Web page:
Well, that’s just a particular beef of mine. When I grew up, there was no such thing as an arthouse cinema. The popular films that were made were made by highly intelligent men and so there wasn’t this separation. I suppose that somebody like me, I don’t like the separation. I want films to be intelligent and popular.

When did you start to notice that separation occur?

Well, it started in the late ’50s.

Really before you even started…

It was before I started making films, but it started in very specific ways. The cinema started going in two different directions and that always seemed to be a pity. And the films I always most liked were popular and intelligent. You know, a film like “Apocalypse Now” or “Taxi Driver,” they’re not arthouse films. So in my stupid way, I’ve gone on trying to square the circle. You know, a film like “Singin’ in the Rain” is made by clever people. It seems to me to be very, very good art, “Singin’ in the Rain,” but it’s made in a completely mainstream context.

The old adage is you shouldn’t work with children and animals: did you enjoy the challenge on “Tamara Drewe”?

Well, I made a Western, so I’m good at cattle. I’m a master of cattle. And the young teenagers I had in the film were brilliant. Absolutely brilliant.

What’s more difficult: directing cattle or filming real crowds enjoying Sergeant’s fictional band Swipe at the End of the Road Festival in Dorset?

09082010_tamaradrewe88.jpgThe rock concert you have to stage, you have to grab. You have to be very, very fast. The cattle stampeding, you had to be very patient. You can’t do it like “Red River.”

The film starts on a bittersweet note since it bears the logo of the UK Film Council, which was recently shuttered. While filming, were you aware how dire a situation it was?

I knew there was a credit crunch. I knew the country was in a mess. Yes, of course, and in a way, there’s a small amount of public money for films and I’ve been given this much, a bit of it and you don’t want to waste it. You don’t want people to think, oh, that was a waste of money.

How do you think this is going to shape the future?

It’s very, very difficult because the thing that’s really at issue doesn’t have to do with the Film Council, it’s to do with what public money they will give to films. The Film Council was very much identified with New Labour, so I’m not surprised they scrapped it. It also had faults, so I’m not surprised they scrapped it. It did certain things extremely well. It’s really what they put in its place that’s important.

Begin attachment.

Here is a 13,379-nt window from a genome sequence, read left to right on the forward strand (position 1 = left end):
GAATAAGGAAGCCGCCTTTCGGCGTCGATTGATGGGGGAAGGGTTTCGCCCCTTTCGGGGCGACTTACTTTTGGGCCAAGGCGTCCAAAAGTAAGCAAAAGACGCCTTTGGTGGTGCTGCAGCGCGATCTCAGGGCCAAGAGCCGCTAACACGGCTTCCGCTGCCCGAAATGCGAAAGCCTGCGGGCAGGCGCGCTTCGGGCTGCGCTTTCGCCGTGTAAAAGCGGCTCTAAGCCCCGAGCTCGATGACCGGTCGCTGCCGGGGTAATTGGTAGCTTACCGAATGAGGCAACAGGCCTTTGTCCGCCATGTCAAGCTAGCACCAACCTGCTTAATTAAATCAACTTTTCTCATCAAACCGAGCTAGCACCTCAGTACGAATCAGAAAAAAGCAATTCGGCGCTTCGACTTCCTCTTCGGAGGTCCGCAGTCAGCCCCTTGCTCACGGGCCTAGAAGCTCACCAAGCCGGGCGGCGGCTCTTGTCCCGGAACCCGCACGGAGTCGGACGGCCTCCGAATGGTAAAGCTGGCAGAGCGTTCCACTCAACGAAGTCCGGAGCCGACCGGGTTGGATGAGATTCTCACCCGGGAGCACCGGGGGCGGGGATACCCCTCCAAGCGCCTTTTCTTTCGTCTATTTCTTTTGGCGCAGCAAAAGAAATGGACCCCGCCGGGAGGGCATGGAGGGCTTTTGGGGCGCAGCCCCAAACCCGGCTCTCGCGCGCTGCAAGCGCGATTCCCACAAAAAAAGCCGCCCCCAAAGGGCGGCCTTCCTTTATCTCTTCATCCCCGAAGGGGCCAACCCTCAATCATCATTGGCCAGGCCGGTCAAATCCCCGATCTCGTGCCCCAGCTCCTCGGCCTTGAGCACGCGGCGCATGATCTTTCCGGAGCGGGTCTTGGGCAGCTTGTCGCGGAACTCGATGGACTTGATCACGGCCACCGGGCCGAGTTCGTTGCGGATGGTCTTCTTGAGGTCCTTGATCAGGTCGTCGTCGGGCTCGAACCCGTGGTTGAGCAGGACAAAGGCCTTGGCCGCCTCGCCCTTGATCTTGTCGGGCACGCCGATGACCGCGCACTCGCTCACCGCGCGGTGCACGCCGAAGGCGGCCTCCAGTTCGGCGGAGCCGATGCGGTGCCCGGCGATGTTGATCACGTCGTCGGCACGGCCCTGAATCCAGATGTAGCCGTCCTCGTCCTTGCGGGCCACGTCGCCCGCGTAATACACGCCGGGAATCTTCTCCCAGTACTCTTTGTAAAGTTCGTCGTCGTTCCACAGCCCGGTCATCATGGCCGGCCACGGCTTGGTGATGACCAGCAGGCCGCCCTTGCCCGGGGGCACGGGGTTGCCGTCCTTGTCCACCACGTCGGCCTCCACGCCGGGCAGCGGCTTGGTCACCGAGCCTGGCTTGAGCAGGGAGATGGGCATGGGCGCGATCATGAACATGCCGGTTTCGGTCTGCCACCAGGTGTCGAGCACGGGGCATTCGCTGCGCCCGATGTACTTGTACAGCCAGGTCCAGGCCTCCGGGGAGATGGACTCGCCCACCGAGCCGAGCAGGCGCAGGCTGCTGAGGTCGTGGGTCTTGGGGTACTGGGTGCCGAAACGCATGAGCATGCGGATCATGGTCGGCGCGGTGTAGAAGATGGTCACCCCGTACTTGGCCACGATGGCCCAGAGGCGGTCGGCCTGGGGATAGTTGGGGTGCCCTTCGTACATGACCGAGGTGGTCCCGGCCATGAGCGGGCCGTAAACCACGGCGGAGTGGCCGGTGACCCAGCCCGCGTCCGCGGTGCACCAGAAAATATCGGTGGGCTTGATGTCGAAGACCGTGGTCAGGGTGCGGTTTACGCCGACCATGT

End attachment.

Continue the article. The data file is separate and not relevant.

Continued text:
As a filmmaker who came up under the BBC and having a son who is starting a career as a filmmaker, you would seem to have a unique perspective. Do you break into the business the way it is today?

No. In the end, it’s really a competition about capitalism and it’s very, very interesting. There are at least two kinds of capitalism and in a way, the studio system was much more stable. And of course, at the time, its overthrow seemed a good thing. Now, you also miss its stability and this sort of tooth and claw competitiveness is very destructive.

On a slightly more frivolous note, do you have a favorite experience from a film festival?

I drove through the most beautiful country in the world [for Telluride] last weekend, so that’s very nice. Toronto, I’ve twice won the audience award and Cannes is heaven. Listen, I’ve had a charmed life.

“Tamara Drewe” opens in New York and Los Angeles on October 8th before expanding into limited release.

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WTF Films

Artfully Off

Celebrity All-Star by Sisters Weekend is available now on IFC's Comedy Crib.

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Sisters Weekend isn’t like other comedy groups. It’s filmmaking collaboration between besties Angelo Balassone, Michael Fails and Kat Tadesco, self-described lace-front addicts with great legs who write, direct, design and produce video sketches and cinematic shorts that are so surreally hilarious that they defy categorization. One such short film, Celebrity All-Star, is the newest addition to IFC’s Comedy Crib. Here’s what they had to say about it in a very personal email interview…

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IFC: How would you describe Celebrity All-Star to a fancy network executive you just met in an elevator?

Celebrity All-Star is a short film about an overworked reality TV coordinator struggling to save her one night off after the cast of C-List celebrities she wrangles gets locked out of their hotel rooms.